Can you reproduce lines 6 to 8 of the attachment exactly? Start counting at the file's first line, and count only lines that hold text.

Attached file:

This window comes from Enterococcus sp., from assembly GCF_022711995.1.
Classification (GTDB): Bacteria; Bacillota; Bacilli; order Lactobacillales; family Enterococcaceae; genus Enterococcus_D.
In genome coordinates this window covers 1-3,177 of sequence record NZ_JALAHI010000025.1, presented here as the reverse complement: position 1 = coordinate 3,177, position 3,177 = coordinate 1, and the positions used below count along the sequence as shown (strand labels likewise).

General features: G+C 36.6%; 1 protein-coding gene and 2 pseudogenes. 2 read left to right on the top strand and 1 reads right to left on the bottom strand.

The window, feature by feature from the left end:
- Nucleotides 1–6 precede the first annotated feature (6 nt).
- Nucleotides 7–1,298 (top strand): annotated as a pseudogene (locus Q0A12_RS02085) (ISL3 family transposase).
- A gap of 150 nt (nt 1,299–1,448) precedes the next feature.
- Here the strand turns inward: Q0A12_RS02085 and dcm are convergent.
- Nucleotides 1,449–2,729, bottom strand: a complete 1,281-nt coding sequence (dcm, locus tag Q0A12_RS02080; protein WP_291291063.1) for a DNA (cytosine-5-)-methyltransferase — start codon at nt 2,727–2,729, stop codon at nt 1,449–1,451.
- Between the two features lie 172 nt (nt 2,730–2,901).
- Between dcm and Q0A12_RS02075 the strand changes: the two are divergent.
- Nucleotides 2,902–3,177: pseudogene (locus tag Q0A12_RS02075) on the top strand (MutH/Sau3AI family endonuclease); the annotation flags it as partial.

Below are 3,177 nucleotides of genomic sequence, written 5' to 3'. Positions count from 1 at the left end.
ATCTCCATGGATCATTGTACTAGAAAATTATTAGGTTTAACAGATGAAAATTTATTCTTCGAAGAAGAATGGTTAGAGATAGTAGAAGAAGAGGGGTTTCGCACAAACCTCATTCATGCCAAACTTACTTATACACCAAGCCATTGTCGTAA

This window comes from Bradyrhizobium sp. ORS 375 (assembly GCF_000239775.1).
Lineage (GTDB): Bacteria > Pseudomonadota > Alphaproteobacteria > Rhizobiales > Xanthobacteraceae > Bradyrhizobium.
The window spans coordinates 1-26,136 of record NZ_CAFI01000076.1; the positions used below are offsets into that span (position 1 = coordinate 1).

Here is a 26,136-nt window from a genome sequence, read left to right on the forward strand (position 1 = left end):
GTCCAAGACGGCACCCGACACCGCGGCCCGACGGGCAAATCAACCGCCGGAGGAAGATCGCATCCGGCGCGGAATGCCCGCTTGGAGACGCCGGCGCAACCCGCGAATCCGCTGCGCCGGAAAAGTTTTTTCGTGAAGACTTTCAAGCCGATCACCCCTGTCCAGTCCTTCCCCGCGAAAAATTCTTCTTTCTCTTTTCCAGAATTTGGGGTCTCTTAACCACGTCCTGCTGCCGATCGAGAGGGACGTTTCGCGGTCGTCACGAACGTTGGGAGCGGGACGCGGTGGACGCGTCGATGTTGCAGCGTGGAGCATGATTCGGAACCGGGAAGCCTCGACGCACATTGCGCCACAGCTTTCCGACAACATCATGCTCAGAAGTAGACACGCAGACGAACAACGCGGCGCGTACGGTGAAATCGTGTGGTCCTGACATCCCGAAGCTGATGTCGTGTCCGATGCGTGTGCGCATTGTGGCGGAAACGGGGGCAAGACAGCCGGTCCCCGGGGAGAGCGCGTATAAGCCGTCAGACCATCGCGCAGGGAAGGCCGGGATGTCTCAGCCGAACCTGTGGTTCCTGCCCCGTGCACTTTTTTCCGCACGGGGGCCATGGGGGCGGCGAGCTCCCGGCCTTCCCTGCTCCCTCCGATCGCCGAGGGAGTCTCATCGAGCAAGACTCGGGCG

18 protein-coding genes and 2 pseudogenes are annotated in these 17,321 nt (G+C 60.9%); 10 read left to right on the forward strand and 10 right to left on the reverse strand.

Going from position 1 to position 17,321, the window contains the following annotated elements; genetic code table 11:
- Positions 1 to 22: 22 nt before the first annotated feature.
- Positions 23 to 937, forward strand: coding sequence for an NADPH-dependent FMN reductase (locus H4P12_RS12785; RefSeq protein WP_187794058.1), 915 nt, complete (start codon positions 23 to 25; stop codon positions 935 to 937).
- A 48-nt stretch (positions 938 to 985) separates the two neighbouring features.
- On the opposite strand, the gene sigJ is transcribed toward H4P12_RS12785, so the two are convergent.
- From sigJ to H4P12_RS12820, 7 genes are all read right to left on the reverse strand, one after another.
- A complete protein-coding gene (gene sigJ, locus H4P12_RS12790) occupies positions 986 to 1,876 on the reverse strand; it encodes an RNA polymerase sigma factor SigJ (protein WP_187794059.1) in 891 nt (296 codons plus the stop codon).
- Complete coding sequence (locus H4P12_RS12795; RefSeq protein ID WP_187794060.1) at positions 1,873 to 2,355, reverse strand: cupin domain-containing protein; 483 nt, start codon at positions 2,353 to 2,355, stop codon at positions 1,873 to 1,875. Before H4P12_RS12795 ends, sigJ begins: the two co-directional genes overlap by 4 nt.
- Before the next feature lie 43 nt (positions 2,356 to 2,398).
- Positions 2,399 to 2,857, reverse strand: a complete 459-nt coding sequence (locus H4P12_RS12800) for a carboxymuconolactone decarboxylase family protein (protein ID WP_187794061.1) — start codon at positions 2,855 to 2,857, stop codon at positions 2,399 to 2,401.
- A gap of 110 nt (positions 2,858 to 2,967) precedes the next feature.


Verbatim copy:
- Nucleotides 1–6 precede the first annotated feature (6 nt).
- Nucleotides 7–1,298 (top strand): annotated as a pseudogene (locus Q0A12_RS02085) (ISL3 family transposase).
- A gap of 150 nt (nt 1,299–1,448) precedes the next feature.